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Old 10-14-2019, 06:36 AM   #12
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A month ago I had my 20 year old (1998) water pump replaced due to a slow but persistent leak that wasn't getting any better. One week after that, I had to replace my 20 year old coolant holding tank in the rear trunk. It was leaking from "spider cracks" on the underside of the tank that weren't visible. As the cooling system would come up to temperature and pressurize the "spider cracks" would weep coolant and that liquid would accumulate under the rear trunks raised flooring. Eventually the coolant would find its way to the garage floor a few drops at a time........but that too would only get worse, so I had the tank replaced too. Since I'm not a DIY person I paid for the work.......all in for both I spent about $1,900. Not cheap but since the car hasn't needed repairs for the last 15 years I consider I got off easy.
Well, that’s timely information. My 18 year old tank is beginning to do the same thing I believe. I haven’t taken a real close look but I am getting some drops occasionally on the garage floor. After years of reading what a pain it is to replace the tank, I may take it in to have my Indy do it along with a new water pump, time for that too.
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Old 10-14-2019, 11:44 AM   #13
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Hmmmmm. I have the new waterpump and low temp thermostat already at home. I'm planning to change those in a couple of weeks.
Now this coolant reservoir tank is getting me worried since the car is 2001 model 986.

If the coolant tank is leaking in to the trunk, is there a best place to look for the leak from the trunk - where the coolant would find it self if there is a small leak?
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Old 10-14-2019, 12:50 PM   #14
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Check under the carpet/liner in the trunk near the tank for wetness.
Replacing the tank with an original Porsche part is recommended. Aftermarket tanks have often proved to be unreliable; you don't want to do the job twice!
DIY tips and videos abound. You might want to tackle this job, it's not as daunting as many make you believe!
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Old 10-14-2019, 03:57 PM   #15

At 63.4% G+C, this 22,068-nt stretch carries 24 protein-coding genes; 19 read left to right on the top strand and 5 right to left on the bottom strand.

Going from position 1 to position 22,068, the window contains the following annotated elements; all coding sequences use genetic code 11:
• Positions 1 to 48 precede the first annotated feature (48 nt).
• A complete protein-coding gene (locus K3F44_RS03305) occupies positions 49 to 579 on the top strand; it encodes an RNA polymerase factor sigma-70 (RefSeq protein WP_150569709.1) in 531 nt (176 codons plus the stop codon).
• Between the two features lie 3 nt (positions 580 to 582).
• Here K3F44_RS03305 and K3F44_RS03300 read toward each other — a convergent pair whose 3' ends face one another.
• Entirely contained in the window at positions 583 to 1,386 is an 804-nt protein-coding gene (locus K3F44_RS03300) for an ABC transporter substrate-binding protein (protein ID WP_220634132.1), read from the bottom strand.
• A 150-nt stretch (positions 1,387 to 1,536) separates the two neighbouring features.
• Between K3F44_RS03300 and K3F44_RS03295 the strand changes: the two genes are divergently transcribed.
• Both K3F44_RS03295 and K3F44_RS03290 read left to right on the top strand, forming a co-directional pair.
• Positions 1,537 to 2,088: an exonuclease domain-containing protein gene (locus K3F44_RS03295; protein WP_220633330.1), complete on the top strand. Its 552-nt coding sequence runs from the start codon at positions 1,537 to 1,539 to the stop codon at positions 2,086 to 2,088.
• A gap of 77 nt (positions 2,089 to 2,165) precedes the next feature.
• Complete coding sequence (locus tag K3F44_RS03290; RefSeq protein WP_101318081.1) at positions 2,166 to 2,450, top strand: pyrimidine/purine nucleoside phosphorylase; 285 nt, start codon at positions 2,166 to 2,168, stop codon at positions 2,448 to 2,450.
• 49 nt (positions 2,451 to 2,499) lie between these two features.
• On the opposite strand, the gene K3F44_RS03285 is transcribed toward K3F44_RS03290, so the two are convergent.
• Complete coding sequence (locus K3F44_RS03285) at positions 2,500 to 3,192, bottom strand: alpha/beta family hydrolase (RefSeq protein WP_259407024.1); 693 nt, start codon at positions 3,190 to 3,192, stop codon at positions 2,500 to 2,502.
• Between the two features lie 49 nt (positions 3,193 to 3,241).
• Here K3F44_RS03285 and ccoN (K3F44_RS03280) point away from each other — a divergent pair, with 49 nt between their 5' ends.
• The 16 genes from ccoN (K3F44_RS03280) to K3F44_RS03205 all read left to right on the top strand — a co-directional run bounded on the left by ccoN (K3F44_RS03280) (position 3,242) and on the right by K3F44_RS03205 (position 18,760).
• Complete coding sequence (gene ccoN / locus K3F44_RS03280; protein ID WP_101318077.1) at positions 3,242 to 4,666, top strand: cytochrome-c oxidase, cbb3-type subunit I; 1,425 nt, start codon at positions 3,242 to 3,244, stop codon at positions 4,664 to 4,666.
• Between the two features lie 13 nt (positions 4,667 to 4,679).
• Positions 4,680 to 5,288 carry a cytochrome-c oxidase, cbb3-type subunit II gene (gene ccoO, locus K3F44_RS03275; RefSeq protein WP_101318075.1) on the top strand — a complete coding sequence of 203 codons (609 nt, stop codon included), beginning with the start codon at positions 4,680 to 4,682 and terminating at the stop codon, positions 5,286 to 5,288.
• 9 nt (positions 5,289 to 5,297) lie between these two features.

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I am still curious as to why people go to a lower temp. thermostat when they change the water pump.????
Are they tracking the car???
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Old 10-14-2019, 05:09 PM   #16
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I am still curious as to why people go to a lower temp. thermostat when they change the water pump.????
Are they tracking the car???
Search this forum or google it. There is a ton written on the subject. The goal is to help your engine to run cooler.
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Old 10-14-2019, 05:27 PM   #17
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Search this forum or google it. There is a ton written on the subject. The goal is to help your engine to run cooler.
The system is designed to run within a certain temperature range.
Are you saying you go to a lower temp thermostat to stay within that range??
Or do you go to the lower temp thermostat to run the engine cooler then that range?????
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Old 10-14-2019, 06:05 PM   #18
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I did a WP a few years back on by 2000S at 122K miles when I noticed a slight leak from the area. When I removed the carpet and panel to exposed the front of the motor, I started the car and could see a slight mist coming from the WP. During the removal, I noticed that one of the WP bolts in the area of the leak was loose. Given the the torque spec is 7 lb-ft, I wasn't sure if that was the issue or not, and given I had a new OEM pump and thermostat (and that this was the original WP) I when ahead with the replacement. Inspection of the original pump after removal showed a pump with no play in the bearing and the impeller looked like new.
Most likely was a loose fastener. Oh well.
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Old 10-15-2019, 05:21 AM   #19
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The system is designed to run within a certain temperature range.
Are you saying you go to a lower temp thermostat to stay within that range??
Or do you go to the lower temp thermostat to run the engine cooler then that range?????
Ok- so you don't want to do the research.... I'm not an expert, but those who are explain that the stock thermostat starts opening at about 186 F and is fully open by 210 F- whereas the low temp version starts opening at 160 F and is fully open by about 185 F. This results in lower operating temperatures- oil and coolant- for more most driving conditions.
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Old 10-15-2019, 05:41 AM   #20
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Ok- so you don't want to do the research.... I'm not an expert, but those who are explain that the stock thermostat starts opening at about 186 F and is fully open by 210 F- whereas the low temp version starts opening at 160 F and is fully open by about 185 F. This results in lower operating temperatures- oil and coolant- for more most driving conditions.
I'm no expert, either.

Yes, with the lower temp thermo it opens at a lower temp... but it keeps getting hotter until it reaches operating temperature. The low temp thermo does not cause the engine to run cooler.

So "This results in lower operating temperatures" is incorrect.

I installed the low temp thermo and my operating temps have remained unchanged.